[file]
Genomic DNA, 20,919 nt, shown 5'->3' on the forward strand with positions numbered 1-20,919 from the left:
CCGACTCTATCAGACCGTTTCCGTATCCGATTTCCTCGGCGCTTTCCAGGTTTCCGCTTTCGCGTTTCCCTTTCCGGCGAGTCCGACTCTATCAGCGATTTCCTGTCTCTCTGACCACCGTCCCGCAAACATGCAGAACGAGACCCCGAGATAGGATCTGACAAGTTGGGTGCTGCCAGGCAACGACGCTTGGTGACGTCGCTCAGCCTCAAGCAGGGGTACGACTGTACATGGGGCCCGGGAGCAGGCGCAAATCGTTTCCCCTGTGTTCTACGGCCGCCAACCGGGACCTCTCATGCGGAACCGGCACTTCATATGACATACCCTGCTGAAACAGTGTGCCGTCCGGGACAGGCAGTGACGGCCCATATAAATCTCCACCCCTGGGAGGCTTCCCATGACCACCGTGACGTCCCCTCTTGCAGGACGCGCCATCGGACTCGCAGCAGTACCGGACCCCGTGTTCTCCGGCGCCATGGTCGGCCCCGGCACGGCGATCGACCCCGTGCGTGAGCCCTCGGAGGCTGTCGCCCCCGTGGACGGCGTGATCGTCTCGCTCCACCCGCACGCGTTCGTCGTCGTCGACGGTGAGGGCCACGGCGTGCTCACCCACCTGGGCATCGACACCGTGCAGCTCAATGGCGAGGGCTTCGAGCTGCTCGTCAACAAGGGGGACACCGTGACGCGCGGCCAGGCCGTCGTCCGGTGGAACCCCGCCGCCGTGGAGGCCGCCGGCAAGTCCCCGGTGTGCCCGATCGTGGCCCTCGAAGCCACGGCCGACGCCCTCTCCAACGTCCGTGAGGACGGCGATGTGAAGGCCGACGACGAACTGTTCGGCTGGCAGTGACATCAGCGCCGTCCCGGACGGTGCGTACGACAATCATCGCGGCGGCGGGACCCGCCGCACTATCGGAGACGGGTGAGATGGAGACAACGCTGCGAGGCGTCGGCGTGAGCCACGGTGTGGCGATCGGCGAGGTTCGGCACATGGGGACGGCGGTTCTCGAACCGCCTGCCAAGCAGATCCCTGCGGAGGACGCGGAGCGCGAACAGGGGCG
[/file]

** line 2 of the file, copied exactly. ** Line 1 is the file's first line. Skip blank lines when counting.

CCGACTCTATCAGACCGTTTCCGTATCCGATTTCCTCGGCGCTTTCCAGGTTTCCGCTTTCGCGTTTCCCTTTCCGGCGAGTCCGACTCTATCAGCGATTTCCTGTCTCTCTGACCACCGTCCCGCAAACATGCAGAACGAGACCCCGAGATAGGATCTGACAAGTTGGGTGCTGCCAGGCAACGACGCTTGGTGACGTCGCTCAGCCTCAAGCAGGGGTACGACTGTACATGGGGCCCGGGAGCAGGCGCAAATCGTTTCCCCTGTGTTCTACGGCCGCCAACCGGGACCTCTCATGCGGAACCGGCACTTCATATGACATACCCTGCTGAAACAGTGTGCCGTCCGGGACAGGCAGTGACGGCCCATATAAATCTCCACCCCTGGGAGGCTTCCCATGACCACCGTGACGTCCCCTCTTGCAGGACGCGCCATCGGACTCGCAGCAGTACCGGACCCCGTGTTCTCCGGCGCCATGGTCGGCCCCGGCACGGCGATCGACCCCGTGCGTGAGCCCTCGGAGGCTGTCGCCCCCGTGGACGGCGTGATCGTCTCGCTCCACCCGCACGCGTTCGTCGTCGTCGACGGTGAGGGCCACGGCGTGCTCACCCACCTGGGCATCGACACCGTGCAGCTCAATGGCGAGGGCTTCGAGCTGCTCGTCAACAAGGGGGACACCGTGACGCGCGGCCAGGCCGTCGTCCGGTGGAACCCCGCCGCCGTGGAGGCCGCCGGCAAGTCCCCGGTGTGCCCGATCGTGGCCCTCGAAGCCACGGCCGACGCCCTCTCCAACGTCCGTGAGGACGGCGATGTGAAGGCCGACGACGAACTGTTCGGCTGGCAGTGACATCAGCGCCGTCCCGGACGGTGCGTACGACAATCATCGCGGCGGCGGGACCCGCCGCACTATCGGAGACGGGTGAGATGGAGACAACGCTGCGAGGCGTCGGCGTGAGCCACGGTGTGGCGATCGGCGAGGTTCGGCACATGGGGACGGCGGTTCTCGAACCGCCTGCCAAGCAGATCCCTGCGGAGGACGCGGAGCGCGAACAGGGGCG